Failed "Masters of the Universe" Running a Renowned Teaching Hospital

The Wall Street Journal Health Blog recently reported about some New York City hospitals worried about the current financial/ economic crisis, but for interesting reasons:

To give you a sense of how the crisis on Wall Street is affecting New York hospitals, we need only provide the names of some financial execs who are on the board and donor list of of New York-Presbyterian Hospital.

The chairman of the board is John Mack, Chairman and CEO of Morgan Stanley — you know, that big investment bank that just scrapped its business model? Serving alongside him was Richard Fuld, CEO of Lehman Brothers, the one that’s now reorganizing under bankruptcy protection. Another board member is John Thain, CEO of Merrill Lynch, which is selling itself to Bank of America. The hospital’s chairman emeritus is Maurice “Hank” Greenberg, former chairman and CEO of AIG, the insurance titan effectively taken over by the government.

Hospital execs worry that now just might not be the time to call their friends on Wall Street to ask for donations.

I will make a bet that if one were to get lists of the top current and recent former leaders of all the financial corporations that have just failed, one way or the other, in particular, Bear Stearns, Lehman Brothers, Merrill Lynch, Fannie Mae, Freddie Mac, and AIG, you would find quite a few who also have leadership positions (often as board members) of important health care organizations, both for-profit and not-for-profit. For example, we noted that the former CEO of Fannie Mae, James A Johnson, who was forced out after an accounting scandal that presaged the current plight of the company, was also a board member of UnitedHealth, and had approved the outlandish compensation given to now prematurely retired UnitedHealth CEO Dr William McGuire.

But the board members of a not-for-profit teaching hospital are not just supposed to be a group of the largest contributors. The board of directors or trustees of a not-for-profit institution provides the highest and final layer of oversight for the organization. Hospital executives are supposed to answer to, and are hired and fired by the board. The board has ethical, and in some states legal responsibilities to uphold the mission of the organization, and when making decisions for the organization, to put the mission and the interests of the organization ahead of personal interests.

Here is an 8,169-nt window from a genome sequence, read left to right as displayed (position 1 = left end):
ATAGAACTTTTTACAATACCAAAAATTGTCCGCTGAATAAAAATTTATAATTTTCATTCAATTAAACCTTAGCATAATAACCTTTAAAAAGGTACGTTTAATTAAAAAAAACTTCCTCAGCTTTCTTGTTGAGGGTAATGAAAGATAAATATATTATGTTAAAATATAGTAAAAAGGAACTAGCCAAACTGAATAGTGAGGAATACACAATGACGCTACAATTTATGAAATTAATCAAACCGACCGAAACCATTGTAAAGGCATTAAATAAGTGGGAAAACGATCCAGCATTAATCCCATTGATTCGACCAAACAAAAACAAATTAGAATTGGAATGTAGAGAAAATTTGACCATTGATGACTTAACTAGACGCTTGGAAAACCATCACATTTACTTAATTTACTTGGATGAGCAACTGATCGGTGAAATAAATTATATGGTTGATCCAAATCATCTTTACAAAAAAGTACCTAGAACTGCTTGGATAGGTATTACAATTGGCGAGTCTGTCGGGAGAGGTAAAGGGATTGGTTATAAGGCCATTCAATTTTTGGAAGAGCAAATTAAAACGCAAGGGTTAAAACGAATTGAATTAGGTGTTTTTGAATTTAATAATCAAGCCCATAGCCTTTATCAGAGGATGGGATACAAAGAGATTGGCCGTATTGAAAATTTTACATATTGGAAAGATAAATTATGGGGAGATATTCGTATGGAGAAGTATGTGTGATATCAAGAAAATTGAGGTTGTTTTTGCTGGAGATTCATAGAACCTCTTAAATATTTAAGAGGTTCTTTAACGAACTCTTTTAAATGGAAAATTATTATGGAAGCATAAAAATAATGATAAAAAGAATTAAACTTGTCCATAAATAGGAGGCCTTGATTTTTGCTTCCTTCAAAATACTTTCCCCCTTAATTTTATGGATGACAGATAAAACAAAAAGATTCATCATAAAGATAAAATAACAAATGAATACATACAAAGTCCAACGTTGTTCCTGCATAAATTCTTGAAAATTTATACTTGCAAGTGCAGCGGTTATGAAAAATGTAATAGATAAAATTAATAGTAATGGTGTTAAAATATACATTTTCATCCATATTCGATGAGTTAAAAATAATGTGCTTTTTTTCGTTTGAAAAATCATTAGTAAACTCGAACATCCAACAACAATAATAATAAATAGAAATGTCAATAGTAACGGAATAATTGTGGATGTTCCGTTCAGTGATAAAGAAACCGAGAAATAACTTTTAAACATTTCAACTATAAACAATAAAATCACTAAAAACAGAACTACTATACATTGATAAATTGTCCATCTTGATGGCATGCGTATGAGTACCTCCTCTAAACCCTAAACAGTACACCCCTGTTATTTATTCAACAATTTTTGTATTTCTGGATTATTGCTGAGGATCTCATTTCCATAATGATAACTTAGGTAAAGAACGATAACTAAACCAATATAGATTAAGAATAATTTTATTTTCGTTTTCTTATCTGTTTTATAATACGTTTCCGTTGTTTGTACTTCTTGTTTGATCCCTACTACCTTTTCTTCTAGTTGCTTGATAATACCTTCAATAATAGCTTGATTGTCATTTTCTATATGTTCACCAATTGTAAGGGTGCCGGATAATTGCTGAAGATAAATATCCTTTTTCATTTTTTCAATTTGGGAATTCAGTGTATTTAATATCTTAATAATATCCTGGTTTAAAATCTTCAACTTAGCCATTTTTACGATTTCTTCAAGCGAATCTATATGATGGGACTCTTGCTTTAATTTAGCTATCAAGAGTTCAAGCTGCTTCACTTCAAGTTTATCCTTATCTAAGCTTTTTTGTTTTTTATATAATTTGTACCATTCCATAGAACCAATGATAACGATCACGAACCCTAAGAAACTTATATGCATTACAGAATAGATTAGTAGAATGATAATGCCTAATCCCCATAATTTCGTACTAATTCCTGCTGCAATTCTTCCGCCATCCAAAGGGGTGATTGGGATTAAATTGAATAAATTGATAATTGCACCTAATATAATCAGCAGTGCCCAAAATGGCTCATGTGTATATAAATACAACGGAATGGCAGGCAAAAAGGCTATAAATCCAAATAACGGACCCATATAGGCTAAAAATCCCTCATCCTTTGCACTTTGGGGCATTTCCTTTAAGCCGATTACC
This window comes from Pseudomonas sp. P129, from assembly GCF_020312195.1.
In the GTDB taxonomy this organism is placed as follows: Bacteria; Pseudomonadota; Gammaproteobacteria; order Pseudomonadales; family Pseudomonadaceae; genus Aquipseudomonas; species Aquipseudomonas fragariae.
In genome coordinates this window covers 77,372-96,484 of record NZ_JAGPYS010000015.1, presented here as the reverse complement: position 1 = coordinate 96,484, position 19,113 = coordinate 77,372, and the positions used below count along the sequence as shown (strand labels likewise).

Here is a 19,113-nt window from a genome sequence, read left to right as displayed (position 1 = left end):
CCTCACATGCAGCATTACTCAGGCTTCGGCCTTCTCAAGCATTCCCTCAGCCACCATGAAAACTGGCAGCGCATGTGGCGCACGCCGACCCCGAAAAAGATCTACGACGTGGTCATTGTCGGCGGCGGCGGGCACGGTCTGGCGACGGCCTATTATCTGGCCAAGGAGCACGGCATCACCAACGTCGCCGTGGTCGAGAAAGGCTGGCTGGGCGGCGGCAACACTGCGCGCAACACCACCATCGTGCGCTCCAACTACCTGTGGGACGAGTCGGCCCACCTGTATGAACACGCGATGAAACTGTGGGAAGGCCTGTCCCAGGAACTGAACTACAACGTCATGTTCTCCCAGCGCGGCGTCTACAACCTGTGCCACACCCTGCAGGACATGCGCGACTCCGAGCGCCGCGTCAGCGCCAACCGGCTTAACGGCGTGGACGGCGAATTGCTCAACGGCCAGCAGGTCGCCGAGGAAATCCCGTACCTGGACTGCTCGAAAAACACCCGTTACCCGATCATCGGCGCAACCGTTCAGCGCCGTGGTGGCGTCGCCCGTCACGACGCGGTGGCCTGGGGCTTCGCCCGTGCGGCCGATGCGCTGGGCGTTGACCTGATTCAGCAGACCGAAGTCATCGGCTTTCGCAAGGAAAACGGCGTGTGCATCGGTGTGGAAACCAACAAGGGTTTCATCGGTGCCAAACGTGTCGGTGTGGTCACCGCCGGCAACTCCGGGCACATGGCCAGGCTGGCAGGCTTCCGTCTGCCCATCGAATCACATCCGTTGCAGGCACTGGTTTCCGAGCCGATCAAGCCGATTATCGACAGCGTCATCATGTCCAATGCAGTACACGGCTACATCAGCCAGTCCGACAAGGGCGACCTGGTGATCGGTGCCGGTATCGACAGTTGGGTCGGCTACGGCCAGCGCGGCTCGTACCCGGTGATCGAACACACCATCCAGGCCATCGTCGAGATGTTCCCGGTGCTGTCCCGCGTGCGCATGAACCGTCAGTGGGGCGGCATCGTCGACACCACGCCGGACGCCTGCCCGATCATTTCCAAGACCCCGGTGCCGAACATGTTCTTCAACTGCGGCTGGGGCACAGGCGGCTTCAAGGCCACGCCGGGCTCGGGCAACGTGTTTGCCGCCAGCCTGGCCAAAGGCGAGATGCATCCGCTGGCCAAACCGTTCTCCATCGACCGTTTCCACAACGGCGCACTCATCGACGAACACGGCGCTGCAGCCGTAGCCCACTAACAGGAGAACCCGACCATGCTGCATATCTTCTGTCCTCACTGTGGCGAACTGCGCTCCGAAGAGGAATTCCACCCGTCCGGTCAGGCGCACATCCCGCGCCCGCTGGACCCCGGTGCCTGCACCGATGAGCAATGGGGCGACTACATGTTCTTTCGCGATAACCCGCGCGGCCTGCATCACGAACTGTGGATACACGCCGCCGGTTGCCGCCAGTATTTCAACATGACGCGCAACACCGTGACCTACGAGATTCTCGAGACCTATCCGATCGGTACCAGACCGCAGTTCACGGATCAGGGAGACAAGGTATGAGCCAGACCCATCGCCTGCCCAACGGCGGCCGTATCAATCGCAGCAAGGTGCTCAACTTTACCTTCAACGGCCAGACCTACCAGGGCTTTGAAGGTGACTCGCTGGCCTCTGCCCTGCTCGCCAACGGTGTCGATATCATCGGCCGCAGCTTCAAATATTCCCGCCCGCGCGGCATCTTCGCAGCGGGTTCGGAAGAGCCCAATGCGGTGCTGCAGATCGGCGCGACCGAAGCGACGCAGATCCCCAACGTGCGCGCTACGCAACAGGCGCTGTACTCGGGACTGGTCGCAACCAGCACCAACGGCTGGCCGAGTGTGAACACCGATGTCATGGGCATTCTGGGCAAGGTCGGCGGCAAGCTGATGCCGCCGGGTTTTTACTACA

So it seems reasonable that all the board members of not-for-profit hospitals should be devoted to the mission of the hospital, and the values that underlie it. Furthermore, it seems reasonable that all board members should at least either have substantial knowledge about the health care context, and/or have considerable intelligence and leadership abilities.

However, the board of this one illustrious teaching hospital included four corporate executives who had no particular knowledge of health care. They have now been shown to have lead spectacularly failed corporations, corporations whose failures have contributed to what some people now call the biggest economic crisis since the great depression. This is not a great testament to the intelligence and leadership abilities of these former "masters of the universe," although it is perhaps a testament to their ability to promote themselves.

So whoever is now responsible for leading the hospital, and beyond that, all those who are concerned about the reputation of the hospital and its ability to fulfill its mission should be wondering why in the world these people were on the board? Furthermore, they should be wondering what was and is wrong with the process that appointed such leaders to this level?

We have frequently discussed how leaders of health care organizations have often proved to be autocratic and "imperial," ill-informed about health care, indifferent to the values of health care, isolated and insulated, self-interested, conflicted, or even corrupt. We have contended that such bad leadership is a major, but rarely discussed cause of what has gone wrong with health care.

That arrogant and over-paid CEOs of some of the most spectacularly failed financial corporations of this century were also leading one of the country's (formerly?) great teaching hospitals says something major about what has gone wrong with the leadership of health care.

ADDENDUM (24 September, 2008) - the US Federal Bureau of Investigation (FBI) is now investigating four of the above firms, Fannie Mae, Freddie Mac, Lehman Brothers, and AIG, according to the New York Times.

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